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Profiles in Focus: Kawasaki Yoshio

Former Gonohe Mayor Kawasaki Yoshio-san dances to a valse with BGSA members.

It was The Second World War. The year was 1943, two years before the end of the War. Japanese armed forces reached New Guinea and will soon come out of India. But the army was losing time and the war was turning against the Japanese. My father was part of a division in the Japanese army, the division was tasked in handling food supplies to be sent to New Guinea. Because New Guinea is very far from Japan to directly send food supplies to the army, Japan military headquarters sent many agricultural staff soldiers by plane to New Guinea.

Bayombong officials presenting a gift to former Gonohe Mayor Kawasaki Yoshio during a dinner.

My father was part of a 250 member division who were knowledgeable in handling vegetables and other food items. But, by that time, the United States Marine Forces already had a strong presence in the regions with its submarines. So, 23 ships left Japan and headed to Manila first. However, only three of those 23 ships arrived in Manila; my father was very lucky to survive the journey. After arriving, he [my father] immediately started working with the food supply with the help of Japanese and Filipino civilians. Almost 450 workers had to work on this task until the US forces came to Manila. Then, Admiral [Tomoyuki] Yamashita and the Philippine Japanese commanders commanded their troops to spread and flee to the mountain regions. Admiral Yamashita and his troops moved to the northern areas of Luzon island. Some of the troops came to Baguio but another group came to Bayombong. My father was one of those soldiers stationed in Bayombong tasked with securing food supplies coming through the town. At the time, my father established the food division headquarters, the house which would be later owned by Mr. Zuraek near the then called National Road. Two years later, the war would end. My father was very lucky to be able to come back to Japan; he weighed only 35 kilograms while most of his 400 member staff weren’t so lucky. Only 44 people were able to come back. He lost many of his staff to the war.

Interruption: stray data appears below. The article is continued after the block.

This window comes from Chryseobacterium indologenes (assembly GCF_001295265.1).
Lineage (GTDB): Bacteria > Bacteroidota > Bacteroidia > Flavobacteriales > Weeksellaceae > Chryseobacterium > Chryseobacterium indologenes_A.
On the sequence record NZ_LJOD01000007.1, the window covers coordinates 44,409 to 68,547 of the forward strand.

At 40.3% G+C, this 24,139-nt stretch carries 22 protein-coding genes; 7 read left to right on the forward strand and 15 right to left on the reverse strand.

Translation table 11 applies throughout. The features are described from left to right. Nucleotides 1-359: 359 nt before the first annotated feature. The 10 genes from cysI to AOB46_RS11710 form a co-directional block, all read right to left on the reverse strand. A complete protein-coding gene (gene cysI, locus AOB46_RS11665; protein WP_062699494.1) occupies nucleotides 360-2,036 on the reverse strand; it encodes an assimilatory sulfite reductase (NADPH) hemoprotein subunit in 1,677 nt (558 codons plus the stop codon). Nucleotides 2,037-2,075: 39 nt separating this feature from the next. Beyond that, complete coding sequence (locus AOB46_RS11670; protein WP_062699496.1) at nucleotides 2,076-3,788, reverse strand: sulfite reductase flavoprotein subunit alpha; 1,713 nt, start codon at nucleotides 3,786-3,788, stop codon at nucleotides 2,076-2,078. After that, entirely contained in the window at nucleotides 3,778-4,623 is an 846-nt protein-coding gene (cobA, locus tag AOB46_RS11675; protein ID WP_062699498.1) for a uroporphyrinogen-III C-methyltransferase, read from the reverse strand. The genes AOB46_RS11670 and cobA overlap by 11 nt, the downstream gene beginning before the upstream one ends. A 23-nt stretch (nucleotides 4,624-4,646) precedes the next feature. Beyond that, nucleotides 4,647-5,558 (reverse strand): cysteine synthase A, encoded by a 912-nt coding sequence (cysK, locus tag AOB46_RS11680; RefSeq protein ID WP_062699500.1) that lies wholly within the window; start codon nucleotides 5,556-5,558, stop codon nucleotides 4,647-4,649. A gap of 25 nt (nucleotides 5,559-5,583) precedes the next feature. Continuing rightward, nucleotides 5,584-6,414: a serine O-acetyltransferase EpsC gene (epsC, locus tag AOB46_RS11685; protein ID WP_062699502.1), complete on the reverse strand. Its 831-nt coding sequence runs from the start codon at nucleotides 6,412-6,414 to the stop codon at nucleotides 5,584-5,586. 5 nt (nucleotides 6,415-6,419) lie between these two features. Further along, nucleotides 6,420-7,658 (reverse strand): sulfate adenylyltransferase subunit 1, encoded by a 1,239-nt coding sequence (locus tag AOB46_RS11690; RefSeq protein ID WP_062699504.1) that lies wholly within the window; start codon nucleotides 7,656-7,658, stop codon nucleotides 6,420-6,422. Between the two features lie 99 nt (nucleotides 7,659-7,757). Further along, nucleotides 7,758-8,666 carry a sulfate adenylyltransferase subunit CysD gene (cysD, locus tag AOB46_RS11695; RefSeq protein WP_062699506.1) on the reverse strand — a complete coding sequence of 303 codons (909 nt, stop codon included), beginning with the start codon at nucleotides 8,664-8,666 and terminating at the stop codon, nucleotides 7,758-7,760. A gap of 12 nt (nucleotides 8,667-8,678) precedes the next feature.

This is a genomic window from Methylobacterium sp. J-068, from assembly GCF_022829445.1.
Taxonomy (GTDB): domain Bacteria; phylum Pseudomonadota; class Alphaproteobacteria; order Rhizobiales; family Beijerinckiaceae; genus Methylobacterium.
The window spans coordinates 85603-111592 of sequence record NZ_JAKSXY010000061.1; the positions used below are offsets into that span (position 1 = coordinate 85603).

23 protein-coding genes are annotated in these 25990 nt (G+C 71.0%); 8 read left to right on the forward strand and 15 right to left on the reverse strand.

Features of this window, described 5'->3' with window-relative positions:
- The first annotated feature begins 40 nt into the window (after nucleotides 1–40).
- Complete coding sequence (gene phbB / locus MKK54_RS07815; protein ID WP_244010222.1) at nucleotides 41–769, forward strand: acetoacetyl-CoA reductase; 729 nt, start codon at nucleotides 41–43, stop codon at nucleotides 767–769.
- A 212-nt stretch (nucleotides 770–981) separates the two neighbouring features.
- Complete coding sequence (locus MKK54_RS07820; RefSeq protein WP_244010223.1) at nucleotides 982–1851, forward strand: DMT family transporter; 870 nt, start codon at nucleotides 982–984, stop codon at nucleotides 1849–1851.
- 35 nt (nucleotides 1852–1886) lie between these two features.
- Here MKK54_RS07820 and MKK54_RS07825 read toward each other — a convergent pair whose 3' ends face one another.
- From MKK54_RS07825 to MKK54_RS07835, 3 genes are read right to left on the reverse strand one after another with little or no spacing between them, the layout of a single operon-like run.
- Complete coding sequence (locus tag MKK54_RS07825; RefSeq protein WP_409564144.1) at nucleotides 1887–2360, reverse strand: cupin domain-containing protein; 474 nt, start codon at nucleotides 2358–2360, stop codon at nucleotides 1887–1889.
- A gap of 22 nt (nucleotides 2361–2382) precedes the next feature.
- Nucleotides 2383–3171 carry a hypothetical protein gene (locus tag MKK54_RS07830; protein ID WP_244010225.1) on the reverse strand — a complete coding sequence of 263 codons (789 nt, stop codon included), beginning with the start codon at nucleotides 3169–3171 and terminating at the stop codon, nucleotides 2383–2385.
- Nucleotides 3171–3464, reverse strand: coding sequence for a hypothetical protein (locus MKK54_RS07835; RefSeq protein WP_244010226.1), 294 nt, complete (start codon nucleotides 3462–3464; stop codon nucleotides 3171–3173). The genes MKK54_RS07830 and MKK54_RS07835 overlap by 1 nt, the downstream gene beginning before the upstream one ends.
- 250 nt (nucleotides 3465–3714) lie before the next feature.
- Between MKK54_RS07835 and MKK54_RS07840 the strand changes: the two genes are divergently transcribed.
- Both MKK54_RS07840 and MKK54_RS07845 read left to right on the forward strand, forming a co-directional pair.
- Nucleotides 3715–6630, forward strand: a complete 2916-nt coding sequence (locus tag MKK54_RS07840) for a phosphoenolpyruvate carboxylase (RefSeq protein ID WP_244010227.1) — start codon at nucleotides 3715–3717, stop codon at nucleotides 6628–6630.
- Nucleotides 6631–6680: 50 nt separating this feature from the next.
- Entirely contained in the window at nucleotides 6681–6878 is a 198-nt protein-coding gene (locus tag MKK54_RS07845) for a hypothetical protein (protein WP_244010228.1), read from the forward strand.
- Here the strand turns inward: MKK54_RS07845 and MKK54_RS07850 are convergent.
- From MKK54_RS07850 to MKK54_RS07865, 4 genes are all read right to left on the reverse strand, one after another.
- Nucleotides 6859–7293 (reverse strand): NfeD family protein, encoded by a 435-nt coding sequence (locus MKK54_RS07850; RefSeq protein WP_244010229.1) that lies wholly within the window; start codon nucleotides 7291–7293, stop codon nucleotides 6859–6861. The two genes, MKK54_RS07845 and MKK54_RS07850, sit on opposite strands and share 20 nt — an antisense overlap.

Kawasaki Nanao frequently visited Bayombong alongside his father. Here, they visit the Mamuric Family home.

16 years after the war, my father was elected as the Mayor of Gonohe. My father always had the desire to come back and visit the Philippines to honour and hold memorial services for the staff he had lost in the Philippines during the war. So, he joined a delegation by the national government to look for people born to the fallen Japanese soldiers in the Philippines. This was his first time visiting the Bayombong after the war. Upon arriving, he immediately started looking for the house where he previously set up his headquarters. When he arrived, it was the Tugab family currently residing at the home and so that was how he met the Tugabs for the first time.

Special thanks to Kawasaki Nanao-san for recounting Kawasaki Yoshio-san's history.

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